- The first round of 15 winners of the Reinventing Cities competition have been announced, creating new beacons of sustainable design and construction.
- Teams in Chicago, Madrid, Milan, Oslo, Paris and Reykjavík chosen to transform underused sites in their cities into more sustainable and resilient spaces.
Today, C40 Cities announced 15 winners of its Reinventing Cities competition, an initiative launched in December 2017 for local innovators to transform underutilized urban spaces in their communities into carbon neutral and resilient urban projects.
Supported by Climate KIC, the Reinventing Cities competition helps bring to life pioneering models of public-private collaboration for carbon-neutral development. These innovative and replicable climate solutions will serve as examples for other cities to reimagine urban development and to drastically reduce the carbon footprint of new and existing buildings, which today account for more than 50 percent of emissions in C40 cities.
The 15 winning teams of architects, urban planners, designers, developers, entrepreneurs and innovators were selected by juries in each city, from amongst 82 finalist teams. The winners will transform sites in Chicago, Madrid, Milan, Oslo, Paris, and Reykjavik into innovative urban spaces that actively contribute to community health and well-being.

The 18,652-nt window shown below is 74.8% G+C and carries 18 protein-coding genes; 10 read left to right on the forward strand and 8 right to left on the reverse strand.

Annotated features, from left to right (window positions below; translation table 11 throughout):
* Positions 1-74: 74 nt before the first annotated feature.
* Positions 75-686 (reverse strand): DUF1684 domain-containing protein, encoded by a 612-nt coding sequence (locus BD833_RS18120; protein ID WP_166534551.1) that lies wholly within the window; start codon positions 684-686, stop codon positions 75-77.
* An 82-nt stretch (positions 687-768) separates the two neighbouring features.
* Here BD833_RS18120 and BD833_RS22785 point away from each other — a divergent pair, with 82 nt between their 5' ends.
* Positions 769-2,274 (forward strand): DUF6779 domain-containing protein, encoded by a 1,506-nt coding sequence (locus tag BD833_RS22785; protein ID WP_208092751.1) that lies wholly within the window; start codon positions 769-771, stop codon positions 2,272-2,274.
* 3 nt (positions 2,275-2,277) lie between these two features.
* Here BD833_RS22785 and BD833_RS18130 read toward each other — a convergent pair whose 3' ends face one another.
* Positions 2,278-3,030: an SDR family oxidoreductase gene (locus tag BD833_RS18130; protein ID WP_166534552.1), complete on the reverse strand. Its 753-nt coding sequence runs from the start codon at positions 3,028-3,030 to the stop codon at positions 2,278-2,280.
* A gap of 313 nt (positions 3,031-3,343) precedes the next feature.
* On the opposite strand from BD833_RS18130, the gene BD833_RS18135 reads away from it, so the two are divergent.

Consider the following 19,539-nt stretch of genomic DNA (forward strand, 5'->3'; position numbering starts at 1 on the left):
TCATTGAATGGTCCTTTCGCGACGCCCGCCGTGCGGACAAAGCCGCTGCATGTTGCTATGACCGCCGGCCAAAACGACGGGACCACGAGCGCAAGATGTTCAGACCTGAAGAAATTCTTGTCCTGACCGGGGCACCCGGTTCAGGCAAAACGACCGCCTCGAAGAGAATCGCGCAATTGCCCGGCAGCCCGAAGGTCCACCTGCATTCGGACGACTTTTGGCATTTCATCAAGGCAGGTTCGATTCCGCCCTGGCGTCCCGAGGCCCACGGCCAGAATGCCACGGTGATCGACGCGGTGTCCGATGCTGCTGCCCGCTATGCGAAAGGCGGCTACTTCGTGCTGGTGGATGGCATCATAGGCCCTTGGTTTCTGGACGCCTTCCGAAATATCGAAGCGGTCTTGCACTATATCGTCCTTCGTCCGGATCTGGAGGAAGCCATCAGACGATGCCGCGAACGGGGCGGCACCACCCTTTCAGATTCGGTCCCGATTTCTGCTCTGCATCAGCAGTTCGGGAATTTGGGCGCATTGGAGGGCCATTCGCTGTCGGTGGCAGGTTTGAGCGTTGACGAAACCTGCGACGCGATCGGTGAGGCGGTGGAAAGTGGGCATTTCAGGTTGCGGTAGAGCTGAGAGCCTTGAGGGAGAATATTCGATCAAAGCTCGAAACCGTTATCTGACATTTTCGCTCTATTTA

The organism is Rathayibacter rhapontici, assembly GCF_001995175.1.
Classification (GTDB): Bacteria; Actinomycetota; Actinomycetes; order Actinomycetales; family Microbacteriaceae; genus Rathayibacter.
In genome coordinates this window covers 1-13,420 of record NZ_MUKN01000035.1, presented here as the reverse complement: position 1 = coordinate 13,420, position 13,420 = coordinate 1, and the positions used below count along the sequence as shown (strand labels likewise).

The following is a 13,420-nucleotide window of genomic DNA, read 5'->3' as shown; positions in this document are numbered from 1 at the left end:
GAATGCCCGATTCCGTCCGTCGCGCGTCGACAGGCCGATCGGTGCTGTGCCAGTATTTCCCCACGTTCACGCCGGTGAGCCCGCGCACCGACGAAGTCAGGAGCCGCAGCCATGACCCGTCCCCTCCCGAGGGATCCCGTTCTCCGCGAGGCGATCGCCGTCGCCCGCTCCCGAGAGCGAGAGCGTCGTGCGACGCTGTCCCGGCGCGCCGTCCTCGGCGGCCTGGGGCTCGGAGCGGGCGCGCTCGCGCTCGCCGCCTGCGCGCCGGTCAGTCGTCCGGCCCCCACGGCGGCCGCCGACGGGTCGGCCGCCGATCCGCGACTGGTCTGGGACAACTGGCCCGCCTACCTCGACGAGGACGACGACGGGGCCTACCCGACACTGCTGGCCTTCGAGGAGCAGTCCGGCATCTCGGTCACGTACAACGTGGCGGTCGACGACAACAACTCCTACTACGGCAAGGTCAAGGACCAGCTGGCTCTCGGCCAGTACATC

The winning projects announced today at the Urban Futures Global Conference in Oslo are:
- GARFIELD GREEN (Chicago, Illinois, United States) is a net-zero carbon and net-zero energy residential community that will be located in Chicago’s East Garfield Park area, a neighborhood in need of economic investment. This development will generate 100 percent of its power and process all stormwater on site. The proposal includes a space for healthcare facilities and services, a cafe and restaurant, as well as extensive public green spaces, including an oak arboretum and a rooftop garden.
- MERCADO HABITADO II (Madrid, Spain) is an ambitious net-zero energy project proposing the reactivation of a currently unused market building in Madrid. The renovation will use certified wood and recycled materials in construction, and the project will encourage sustainable consumption habits, foster healthy lifestyles and local and organic produce, and promote intergenerational and social solidarity.
- TERCER SONIDO (Madrid, Spain) will reconnect the residential and industrial areas of Villaverde by creating a place for cohabitation and transmission of musical knowledge. Constructed using building materials designed for reuse, Tercer Sonido will include a music factory and student residences, as well as an auditorium and organic store. The project will restore the site by dedicating 45 percent of its total surface area to green space and local food production and aims to achieve energy self-sufficiency.